A zorse is a hybrid animal, the combination of a zebra male and a horse female. Any type of horse/donkey/pony combination with a zebra is called zebroid, and sometimes all can be referred to under the common name. You might also hear a zebra/donkey hybrid called a zonkey instead.
The zorse is not a common animal, and retains much of its instinctual wild ancestry. They can be difficult to handle, hard to train and very strong. While there exists fans of the animal, and even organizations that support the sale and affinity for the zorse, such as the International Zebra — Zorse — Zonkey Association (IZZZA), many find the animals tough to handle and far prefer the docility of standard horses for work or riding. The zorse also cannot reproduce, so in order to get more of them, you must go back to the individual breeds to produce more.
Early training is extremely important because of natural instincts of the zebra. Zebras have a much greater flight/fight instinct than do horses, as they are naturally prey animals. Socially, zebras tend to stay in small groups, instead of in the large groups associated with horse ranches. An improperly trained zorse may be aggressive toward others animals, and is prone to injury from being startled.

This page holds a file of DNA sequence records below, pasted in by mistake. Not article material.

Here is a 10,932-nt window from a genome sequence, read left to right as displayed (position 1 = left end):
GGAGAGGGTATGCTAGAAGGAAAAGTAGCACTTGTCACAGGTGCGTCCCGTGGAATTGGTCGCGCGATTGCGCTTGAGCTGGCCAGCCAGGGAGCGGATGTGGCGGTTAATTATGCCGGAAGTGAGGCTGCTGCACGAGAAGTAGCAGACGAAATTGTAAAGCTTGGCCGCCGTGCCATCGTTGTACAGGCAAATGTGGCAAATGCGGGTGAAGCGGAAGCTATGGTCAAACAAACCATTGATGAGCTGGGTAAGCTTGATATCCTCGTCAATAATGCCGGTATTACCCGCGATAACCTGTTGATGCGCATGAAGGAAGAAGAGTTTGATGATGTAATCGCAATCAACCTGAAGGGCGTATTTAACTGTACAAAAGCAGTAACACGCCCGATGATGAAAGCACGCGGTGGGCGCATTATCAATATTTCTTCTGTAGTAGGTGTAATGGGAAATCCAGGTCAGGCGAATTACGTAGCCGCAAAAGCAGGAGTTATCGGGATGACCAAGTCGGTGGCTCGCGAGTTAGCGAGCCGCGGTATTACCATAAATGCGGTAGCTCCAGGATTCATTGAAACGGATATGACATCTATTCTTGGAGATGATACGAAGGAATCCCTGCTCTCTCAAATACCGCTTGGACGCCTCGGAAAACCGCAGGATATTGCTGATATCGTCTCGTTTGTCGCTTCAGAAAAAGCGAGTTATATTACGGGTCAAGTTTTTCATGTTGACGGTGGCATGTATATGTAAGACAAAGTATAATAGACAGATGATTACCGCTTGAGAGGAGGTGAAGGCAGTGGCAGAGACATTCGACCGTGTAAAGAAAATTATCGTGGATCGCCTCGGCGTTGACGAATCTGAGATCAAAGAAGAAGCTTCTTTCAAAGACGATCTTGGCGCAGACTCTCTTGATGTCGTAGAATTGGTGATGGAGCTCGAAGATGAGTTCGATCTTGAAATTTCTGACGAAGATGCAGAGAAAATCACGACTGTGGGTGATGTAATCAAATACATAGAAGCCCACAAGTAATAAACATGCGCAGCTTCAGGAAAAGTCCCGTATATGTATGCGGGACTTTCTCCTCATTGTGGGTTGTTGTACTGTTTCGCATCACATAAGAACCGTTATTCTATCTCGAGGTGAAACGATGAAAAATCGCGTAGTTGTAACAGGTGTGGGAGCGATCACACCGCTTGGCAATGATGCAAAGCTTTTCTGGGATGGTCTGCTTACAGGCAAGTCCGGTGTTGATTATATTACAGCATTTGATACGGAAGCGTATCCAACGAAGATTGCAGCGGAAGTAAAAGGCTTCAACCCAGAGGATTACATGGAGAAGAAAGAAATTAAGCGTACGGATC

Training begins with imprinting, but not bottle-feeding it. A zorse shows little respect for its keeper if it is bottle fed, so if it cannot get milk from its mother, trainers prefer to feed the animal from a bucket. Imprinting then is about daily communication, touching, and training of the animal. Unlike a horse, a zorse must begin training within a few days of being born in order to be a docile animal.
Many might wonder why people would even bother to have a zorse if they can get access to a zebra. The answer generally lies in the fact that a purebred zebra is even harder to train. It can possibly injure itself or its keepers because it is exceptionally strong.
Despite the work involved in raising a zorse, many are rewarded by its intelligence, hard work, and its lovely striped patterns. Some horse shows now have zorse categories, and some animals may compete in races or equestrian events. The captivating appearance is sure to be remarked upon.